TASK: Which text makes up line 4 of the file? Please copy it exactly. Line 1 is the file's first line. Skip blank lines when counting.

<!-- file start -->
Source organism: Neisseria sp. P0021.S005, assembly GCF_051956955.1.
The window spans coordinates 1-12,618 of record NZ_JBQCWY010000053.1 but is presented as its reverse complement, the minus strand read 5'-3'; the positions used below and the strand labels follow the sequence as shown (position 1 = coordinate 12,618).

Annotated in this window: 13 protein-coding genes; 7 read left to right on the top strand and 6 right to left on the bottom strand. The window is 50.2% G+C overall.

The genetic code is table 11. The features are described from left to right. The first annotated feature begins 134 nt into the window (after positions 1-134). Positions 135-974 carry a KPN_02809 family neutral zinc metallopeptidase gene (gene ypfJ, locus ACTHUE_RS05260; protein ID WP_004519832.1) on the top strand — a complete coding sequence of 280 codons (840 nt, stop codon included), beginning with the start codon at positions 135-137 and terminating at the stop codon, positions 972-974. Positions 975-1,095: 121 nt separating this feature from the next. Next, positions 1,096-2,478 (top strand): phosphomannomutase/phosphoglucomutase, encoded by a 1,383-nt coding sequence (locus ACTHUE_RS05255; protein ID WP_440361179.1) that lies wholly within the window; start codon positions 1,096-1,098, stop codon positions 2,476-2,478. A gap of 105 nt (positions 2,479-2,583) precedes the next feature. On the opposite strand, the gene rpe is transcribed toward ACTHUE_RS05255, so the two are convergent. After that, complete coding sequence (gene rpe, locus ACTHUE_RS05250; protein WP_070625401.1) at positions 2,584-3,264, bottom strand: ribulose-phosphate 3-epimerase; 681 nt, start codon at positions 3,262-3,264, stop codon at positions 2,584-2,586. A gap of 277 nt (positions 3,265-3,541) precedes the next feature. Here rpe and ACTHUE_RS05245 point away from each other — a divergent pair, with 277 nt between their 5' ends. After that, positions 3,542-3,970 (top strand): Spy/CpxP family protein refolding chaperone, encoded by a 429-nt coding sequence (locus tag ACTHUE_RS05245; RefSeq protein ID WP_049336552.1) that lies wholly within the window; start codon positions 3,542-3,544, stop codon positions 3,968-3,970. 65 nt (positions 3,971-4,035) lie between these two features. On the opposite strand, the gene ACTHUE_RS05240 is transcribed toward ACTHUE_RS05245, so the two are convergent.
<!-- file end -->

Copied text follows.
The genetic code is table 11. The features are described from left to right. The first annotated feature begins 134 nt into the window (after positions 1-134). Positions 135-974 carry a KPN_02809 family neutral zinc metallopeptidase gene (gene ypfJ, locus ACTHUE_RS05260; protein ID WP_004519832.1) on the top strand — a complete coding sequence of 280 codons (840 nt, stop codon included), beginning with the start codon at positions 135-137 and terminating at the stop codon, positions 972-974. Positions 975-1,095: 121 nt separating this feature from the next. Next, positions 1,096-2,478 (top strand): phosphomannomutase/phosphoglucomutase, encoded by a 1,383-nt coding sequence (locus ACTHUE_RS05255; protein ID WP_440361179.1) that lies wholly within the window; start codon positions 1,096-1,098, stop codon positions 2,476-2,478. A gap of 105 nt (positions 2,479-2,583) precedes the next feature. On the opposite strand, the gene rpe is transcribed toward ACTHUE_RS05255, so the two are convergent. After that, complete coding sequence (gene rpe, locus ACTHUE_RS05250; protein WP_070625401.1) at positions 2,584-3,264, bottom strand: ribulose-phosphate 3-epimerase; 681 nt, start codon at positions 3,262-3,264, stop codon at positions 2,584-2,586. A gap of 277 nt (positions 3,265-3,541) precedes the next feature. Here rpe and ACTHUE_RS05245 point away from each other — a divergent pair, with 277 nt between their 5' ends. After that, positions 3,542-3,970 (top strand): Spy/CpxP family protein refolding chaperone, encoded by a 429-nt coding sequence (locus tag ACTHUE_RS05245; RefSeq protein ID WP_049336552.1) that lies wholly within the window; start codon positions 3,542-3,544, stop codon positions 3,968-3,970. 65 nt (positions 3,971-4,035) lie between these two features. On the opposite strand, the gene ACTHUE_RS05240 is transcribed toward ACTHUE_RS05245, so the two are convergent.